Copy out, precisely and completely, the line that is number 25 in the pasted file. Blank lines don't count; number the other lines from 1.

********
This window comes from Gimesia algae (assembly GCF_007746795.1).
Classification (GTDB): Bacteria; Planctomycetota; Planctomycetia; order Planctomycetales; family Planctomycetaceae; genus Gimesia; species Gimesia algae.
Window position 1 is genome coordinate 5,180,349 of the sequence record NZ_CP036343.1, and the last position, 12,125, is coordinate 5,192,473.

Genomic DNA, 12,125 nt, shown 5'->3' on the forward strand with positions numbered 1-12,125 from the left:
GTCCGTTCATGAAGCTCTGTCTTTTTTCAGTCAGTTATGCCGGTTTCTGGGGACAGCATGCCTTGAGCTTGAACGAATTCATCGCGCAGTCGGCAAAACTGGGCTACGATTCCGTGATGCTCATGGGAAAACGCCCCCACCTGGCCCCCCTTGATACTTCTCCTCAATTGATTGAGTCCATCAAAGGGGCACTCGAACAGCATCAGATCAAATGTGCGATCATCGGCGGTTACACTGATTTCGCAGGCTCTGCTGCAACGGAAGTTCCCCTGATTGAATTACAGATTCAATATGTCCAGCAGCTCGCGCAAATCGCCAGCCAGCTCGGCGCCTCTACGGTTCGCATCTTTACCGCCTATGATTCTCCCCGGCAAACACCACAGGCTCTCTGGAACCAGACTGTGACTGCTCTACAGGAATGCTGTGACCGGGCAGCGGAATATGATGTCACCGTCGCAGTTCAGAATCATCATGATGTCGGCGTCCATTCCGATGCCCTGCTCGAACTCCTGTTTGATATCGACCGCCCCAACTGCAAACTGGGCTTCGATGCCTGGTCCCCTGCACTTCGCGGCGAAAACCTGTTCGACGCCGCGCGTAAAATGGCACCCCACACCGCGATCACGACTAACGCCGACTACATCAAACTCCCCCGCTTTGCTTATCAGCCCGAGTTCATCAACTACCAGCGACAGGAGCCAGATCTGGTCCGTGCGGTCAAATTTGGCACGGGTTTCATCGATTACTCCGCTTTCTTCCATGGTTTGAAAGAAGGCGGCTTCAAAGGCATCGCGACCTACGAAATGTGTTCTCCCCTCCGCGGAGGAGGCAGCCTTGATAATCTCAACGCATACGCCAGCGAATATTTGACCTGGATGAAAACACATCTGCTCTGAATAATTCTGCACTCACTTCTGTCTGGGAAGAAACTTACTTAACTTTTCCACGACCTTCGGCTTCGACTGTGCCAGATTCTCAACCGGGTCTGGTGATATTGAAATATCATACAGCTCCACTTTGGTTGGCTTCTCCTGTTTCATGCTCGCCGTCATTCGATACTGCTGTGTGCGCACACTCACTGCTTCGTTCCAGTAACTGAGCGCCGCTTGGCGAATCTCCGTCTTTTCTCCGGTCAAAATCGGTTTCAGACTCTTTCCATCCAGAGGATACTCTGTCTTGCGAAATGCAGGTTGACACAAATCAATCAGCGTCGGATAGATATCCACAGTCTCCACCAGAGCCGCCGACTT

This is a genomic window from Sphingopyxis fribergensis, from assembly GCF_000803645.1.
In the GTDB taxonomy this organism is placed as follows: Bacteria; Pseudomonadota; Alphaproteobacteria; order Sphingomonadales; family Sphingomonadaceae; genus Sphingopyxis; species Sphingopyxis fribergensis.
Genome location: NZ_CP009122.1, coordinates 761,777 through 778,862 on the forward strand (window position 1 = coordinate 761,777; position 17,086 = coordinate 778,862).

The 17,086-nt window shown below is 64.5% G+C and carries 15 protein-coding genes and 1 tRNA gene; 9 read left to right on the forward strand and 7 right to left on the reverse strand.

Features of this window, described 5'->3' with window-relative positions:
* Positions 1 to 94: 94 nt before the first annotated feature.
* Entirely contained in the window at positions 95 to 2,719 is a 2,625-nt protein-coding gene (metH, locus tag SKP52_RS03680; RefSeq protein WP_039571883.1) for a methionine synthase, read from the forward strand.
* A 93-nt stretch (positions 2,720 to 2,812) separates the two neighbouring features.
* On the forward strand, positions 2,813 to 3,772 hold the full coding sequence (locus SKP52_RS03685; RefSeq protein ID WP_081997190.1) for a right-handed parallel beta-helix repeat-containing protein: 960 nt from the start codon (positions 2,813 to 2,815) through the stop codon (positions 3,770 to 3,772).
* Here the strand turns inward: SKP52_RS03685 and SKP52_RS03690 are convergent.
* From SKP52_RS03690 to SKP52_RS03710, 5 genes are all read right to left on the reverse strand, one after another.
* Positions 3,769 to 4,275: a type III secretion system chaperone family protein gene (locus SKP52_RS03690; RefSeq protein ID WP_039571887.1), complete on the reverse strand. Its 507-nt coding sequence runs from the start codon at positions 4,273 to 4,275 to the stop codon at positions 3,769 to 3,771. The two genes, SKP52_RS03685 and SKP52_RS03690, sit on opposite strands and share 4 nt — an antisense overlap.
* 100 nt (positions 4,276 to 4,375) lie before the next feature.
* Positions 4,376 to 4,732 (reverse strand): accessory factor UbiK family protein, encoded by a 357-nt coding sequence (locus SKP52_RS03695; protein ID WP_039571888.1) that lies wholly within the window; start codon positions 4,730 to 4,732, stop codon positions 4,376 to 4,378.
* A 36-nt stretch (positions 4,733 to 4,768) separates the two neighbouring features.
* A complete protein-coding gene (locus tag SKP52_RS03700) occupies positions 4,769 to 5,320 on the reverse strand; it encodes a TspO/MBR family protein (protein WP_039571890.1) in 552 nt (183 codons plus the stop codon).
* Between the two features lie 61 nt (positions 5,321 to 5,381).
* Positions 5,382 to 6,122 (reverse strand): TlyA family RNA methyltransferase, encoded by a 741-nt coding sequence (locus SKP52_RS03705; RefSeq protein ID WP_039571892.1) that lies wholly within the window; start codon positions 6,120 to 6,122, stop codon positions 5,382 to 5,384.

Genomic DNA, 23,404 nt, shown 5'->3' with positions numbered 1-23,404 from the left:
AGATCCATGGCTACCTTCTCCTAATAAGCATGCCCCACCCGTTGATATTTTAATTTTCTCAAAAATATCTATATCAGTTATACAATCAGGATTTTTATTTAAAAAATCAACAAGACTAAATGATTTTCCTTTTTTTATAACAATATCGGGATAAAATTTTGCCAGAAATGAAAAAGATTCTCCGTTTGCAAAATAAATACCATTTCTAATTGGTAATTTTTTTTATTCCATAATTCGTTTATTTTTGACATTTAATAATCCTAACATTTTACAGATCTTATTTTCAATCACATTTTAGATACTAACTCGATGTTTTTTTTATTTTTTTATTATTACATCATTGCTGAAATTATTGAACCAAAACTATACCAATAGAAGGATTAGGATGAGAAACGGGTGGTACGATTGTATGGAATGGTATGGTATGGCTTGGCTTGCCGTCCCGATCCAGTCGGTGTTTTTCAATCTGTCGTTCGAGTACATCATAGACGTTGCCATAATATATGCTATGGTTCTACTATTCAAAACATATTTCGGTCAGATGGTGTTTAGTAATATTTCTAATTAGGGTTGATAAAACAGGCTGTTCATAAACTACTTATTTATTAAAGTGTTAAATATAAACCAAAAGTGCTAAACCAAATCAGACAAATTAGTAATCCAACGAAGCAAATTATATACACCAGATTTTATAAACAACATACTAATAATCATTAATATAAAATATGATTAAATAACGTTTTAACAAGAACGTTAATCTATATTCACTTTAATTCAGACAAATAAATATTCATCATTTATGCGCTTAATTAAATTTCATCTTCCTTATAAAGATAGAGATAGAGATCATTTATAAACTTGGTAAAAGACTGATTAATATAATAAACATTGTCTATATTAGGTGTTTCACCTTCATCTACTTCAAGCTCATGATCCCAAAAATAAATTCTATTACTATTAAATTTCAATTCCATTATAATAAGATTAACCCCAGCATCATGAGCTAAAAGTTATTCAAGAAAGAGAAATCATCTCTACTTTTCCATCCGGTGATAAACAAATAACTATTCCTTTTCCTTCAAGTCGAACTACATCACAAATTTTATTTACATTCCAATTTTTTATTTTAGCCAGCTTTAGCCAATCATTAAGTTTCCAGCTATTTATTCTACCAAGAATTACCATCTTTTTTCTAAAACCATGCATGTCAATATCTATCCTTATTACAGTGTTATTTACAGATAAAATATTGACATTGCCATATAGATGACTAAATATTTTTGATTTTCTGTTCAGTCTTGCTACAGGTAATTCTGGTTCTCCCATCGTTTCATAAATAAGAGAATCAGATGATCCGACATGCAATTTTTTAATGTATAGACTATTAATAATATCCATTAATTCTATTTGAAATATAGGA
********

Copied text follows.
AGATCCATGGCTACCTTCTCCTAATAAGCATGCCCCACCCGTTGATATTTTAATTTTCTCAAAAATATCTATATCAGTTATACAATCAGGATTTTTATTTAAAAAATCAACAAGACTAAATGATTTTCCTTTTTTTATAACAATATCGGGATAAAATTTTGCCAGAAATGAAAAAGATTCTCCGTTTGCAAAATAAATACCATTTCTAATTGGTAATTTTTTTTATTCCATAATTCGTTTATTTTTGACATTTAATAATCCTAACATTTTACAGATCTTATTTTCAATCACATTTTAGATACTAACTCGATGTTTTTTTTATTTTTTTATTATTACATCATTGCTGAAATTATTGAACCAAAACTATACCAATAGAAGGATTAGGATGAGAAACGGGTGGTACGATTGTATGGAATGGTATGGTATGGCTTGGCTTGCCGTCCCGATCCAGTCGGTGTTTTTCAATCTGTCGTTCGAGTACATCATAGACGTTGCCATAATATATGCTATGGTTCTACTATTCAAAACATATTTCGGTCAGATGGTGTTTAGTAATATTTCTAATTAGGGTTGATAAAACAGGCTGTTCATAAACTACTTATTTATTAAAGTGTTAAATATAAACCAAAAGTGCTAAACCAAATCAGACAAATTAGTAATCCAACGAAGCAAATTATATACACCAGATTTTATAAACAACATACTAATAATCATTAATATAAAATATGATTAAATAACGTTTTAACAAGAACGTTAATCTATATTCACTTTAATTCAGACAAATAAATATTCATCATTTATGCGCTTAATTAAATTTCATCTTCCTTATAAAGATAGAGATAGAGATCATTTATAAACTTGGTAAAAGACTGATTAATATAATAAACATTGTCTATATTAGGTGTTTCACCTTCATCTACTTCAAGCTCATGATCCCAAAAATAAATTCTATTACTATTAAATTTCAATTCCATTATAATAAGATTAACCCCAGCATCATGAGCTAAAAGTTATTCAAGAAAGAGAAATCATCTCTACTTTTCCATCCGGTGATAAACAAATAACTATTCCTTTTCCTTCAAGTCGAACTACATCACAAATTTTATTTACATTCCAATTTTTTATTTTAGCCAGCTTTAGCCAATCATTAAGTTTCCAGCTATTTATTCTACCAAGAATTACCATCTTTTTTCTAAAACCATGCATGTCAATATCTATCCTTATTACAGTGTTATTTACAGATAAAATATTGACATTGCCATATAGATGACTAAATATTTTTGATTTTCTGTTCAGTCTTGCTACAGGTAATTCTGGTTCTCCCATCGTTTCATAAATAAGAGAATCAGATGATCCGACATGCAATTTTTTAATGTATAGACTATTAATAATATCCATTAATTCTATTTGAAATATAGGA